The acronym stands for Stop Educator Sexual Abuse, Misconduct and Exploitation. “It’s an absolute real, significant and predominant problem in all of our states,” says S.E.S.A.M.E. board member John Seryak. A retired teacher from Ohio, Seryak traveled to Harrisburg this week to urge action on SB 1381.
The group is fighting for new laws across the country, but Pennsylvania is on the frontlines, in part because of the high-profile Jerry Sandusky scandal.
The bill would put an end to a practice dubbed ‘passing the trash,’ in which a teacher accused of sexual abuse resigns or retires and is allowed to quietly move on to another district. Specifically, it would tighten abuse reporting laws, require schools to obtain all prospective employees’ work records and prohibit confidentiality agreements between a school and an alleged abuser.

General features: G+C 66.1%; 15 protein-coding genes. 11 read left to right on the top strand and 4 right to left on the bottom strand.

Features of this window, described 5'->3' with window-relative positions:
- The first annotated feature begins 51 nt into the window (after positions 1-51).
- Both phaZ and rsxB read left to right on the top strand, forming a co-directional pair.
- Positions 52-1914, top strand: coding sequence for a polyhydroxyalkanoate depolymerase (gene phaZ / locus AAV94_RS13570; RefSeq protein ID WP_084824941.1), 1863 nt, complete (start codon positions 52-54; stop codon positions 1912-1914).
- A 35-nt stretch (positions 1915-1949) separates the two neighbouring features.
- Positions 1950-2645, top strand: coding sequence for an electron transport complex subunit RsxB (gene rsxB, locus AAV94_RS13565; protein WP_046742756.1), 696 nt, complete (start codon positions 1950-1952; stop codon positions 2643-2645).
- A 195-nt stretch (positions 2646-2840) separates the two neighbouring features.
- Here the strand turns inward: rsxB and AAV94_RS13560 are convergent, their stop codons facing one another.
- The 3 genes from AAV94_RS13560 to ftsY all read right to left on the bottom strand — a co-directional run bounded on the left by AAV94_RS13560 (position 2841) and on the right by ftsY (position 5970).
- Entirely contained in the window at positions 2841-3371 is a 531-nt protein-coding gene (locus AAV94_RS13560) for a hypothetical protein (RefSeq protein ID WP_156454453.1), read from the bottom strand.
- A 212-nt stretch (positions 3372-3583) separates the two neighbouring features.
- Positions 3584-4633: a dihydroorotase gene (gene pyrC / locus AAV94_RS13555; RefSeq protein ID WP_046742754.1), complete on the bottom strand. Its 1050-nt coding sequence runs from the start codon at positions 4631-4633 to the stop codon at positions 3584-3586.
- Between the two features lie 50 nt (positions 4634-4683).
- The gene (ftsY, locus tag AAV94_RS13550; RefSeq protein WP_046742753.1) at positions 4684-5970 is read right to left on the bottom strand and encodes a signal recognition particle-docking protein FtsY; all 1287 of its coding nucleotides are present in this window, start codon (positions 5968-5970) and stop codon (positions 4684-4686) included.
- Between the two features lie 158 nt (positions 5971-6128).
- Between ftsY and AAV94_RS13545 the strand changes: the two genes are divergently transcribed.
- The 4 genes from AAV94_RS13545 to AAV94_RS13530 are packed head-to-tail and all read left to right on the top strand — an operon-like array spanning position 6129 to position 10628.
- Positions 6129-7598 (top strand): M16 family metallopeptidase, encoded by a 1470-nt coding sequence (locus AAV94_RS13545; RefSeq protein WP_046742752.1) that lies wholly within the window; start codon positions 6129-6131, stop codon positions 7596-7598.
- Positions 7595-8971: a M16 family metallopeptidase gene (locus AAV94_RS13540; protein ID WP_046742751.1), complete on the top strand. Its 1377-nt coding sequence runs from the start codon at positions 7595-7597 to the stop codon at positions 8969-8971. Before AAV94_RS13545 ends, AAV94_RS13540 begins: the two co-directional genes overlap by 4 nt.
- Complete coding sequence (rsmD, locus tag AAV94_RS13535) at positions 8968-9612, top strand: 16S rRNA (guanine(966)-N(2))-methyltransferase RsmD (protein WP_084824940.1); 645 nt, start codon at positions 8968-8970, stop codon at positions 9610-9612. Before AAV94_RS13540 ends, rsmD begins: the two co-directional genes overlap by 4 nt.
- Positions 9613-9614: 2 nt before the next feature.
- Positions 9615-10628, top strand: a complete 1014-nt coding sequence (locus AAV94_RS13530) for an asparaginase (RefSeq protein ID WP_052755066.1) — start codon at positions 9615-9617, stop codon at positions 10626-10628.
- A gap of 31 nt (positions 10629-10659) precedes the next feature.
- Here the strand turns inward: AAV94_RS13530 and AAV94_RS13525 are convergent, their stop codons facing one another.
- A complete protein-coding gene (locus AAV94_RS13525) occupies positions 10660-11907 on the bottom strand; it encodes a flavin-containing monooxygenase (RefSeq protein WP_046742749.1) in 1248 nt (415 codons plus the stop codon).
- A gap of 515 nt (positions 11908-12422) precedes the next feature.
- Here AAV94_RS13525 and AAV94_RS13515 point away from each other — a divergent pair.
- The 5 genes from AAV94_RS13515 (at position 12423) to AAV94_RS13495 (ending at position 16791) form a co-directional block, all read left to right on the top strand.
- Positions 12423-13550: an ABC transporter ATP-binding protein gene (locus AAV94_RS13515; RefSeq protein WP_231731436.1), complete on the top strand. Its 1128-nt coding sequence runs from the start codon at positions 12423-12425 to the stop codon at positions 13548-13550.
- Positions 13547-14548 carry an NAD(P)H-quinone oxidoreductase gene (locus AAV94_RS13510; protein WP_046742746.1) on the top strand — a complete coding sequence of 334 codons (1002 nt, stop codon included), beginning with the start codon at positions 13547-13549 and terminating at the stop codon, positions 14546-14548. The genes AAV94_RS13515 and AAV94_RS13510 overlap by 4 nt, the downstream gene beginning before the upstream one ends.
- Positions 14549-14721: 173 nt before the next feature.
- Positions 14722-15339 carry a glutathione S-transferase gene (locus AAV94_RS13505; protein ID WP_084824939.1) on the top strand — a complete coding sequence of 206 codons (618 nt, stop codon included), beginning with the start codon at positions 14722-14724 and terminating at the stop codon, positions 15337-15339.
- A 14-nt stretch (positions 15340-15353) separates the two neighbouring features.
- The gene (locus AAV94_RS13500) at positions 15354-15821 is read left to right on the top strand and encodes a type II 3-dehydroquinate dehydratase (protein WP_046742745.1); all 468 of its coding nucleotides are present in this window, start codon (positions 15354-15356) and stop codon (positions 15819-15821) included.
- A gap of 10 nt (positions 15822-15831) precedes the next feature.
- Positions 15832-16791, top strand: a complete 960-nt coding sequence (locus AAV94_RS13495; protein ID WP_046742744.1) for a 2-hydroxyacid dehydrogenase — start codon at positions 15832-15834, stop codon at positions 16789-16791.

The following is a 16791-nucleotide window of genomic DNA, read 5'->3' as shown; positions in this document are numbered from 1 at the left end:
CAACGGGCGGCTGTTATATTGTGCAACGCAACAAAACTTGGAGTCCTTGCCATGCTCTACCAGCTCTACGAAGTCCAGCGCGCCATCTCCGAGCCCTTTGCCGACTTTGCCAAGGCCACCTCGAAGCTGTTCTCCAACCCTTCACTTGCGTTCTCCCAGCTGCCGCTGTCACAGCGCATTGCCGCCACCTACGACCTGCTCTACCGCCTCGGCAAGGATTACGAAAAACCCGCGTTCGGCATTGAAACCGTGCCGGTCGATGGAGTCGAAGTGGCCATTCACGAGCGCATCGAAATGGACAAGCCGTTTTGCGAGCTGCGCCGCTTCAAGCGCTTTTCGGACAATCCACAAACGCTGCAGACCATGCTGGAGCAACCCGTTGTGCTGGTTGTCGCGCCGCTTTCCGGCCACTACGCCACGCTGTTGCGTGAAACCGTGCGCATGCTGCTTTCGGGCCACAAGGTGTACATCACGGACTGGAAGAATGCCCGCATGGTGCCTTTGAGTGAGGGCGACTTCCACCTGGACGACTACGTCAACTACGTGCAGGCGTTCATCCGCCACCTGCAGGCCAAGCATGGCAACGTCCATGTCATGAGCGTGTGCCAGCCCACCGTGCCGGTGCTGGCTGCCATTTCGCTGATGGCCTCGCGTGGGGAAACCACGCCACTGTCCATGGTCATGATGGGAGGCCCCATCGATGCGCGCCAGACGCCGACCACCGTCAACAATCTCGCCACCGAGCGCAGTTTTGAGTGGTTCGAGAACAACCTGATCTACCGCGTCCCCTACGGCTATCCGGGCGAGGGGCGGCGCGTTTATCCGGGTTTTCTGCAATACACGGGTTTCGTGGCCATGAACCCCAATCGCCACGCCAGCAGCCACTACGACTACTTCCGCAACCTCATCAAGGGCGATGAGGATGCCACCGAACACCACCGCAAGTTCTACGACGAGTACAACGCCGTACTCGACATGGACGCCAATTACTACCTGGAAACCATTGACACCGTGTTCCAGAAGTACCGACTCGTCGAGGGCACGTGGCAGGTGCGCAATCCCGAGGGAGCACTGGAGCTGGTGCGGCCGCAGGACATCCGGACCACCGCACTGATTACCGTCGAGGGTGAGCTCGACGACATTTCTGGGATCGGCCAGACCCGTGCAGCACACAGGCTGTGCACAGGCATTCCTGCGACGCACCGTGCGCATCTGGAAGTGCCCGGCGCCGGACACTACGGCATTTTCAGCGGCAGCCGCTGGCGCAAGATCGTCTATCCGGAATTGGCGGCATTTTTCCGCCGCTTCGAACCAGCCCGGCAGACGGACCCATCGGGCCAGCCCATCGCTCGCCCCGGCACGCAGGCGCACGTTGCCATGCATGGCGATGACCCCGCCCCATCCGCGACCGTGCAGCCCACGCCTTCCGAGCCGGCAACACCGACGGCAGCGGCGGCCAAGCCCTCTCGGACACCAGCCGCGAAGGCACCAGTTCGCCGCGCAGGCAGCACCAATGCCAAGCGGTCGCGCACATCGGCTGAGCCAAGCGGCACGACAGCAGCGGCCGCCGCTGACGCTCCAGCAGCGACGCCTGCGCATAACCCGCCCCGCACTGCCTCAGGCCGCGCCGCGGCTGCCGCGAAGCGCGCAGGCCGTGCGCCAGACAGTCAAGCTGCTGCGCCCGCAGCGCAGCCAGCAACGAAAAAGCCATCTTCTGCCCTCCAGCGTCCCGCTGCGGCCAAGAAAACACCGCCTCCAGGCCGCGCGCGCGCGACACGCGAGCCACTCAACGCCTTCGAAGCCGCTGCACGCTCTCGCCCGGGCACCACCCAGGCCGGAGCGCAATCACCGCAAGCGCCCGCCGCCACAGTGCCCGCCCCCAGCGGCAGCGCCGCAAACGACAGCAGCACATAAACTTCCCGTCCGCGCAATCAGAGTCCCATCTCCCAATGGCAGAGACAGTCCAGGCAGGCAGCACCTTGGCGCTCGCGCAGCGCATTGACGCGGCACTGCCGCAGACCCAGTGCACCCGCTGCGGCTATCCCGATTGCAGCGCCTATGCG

“This legislation was crafted to allow school districts to know who they are hiring,” says state Senator Anthony Williams (D-Philadelphia), the prime sponsor of Pennsylvania’s S.E.S.A.M.E. Act.
SB 1381 already received a unanimous vote in the Senate Education Committee. Now, supporters want to see action by the full Senate before the new school year.
Seryak says that in more than one-third of sexual misconduct cases teachers do not lose their certification. “I think it raises the bar as far as responsibility goes… for all the people that work for the school district.”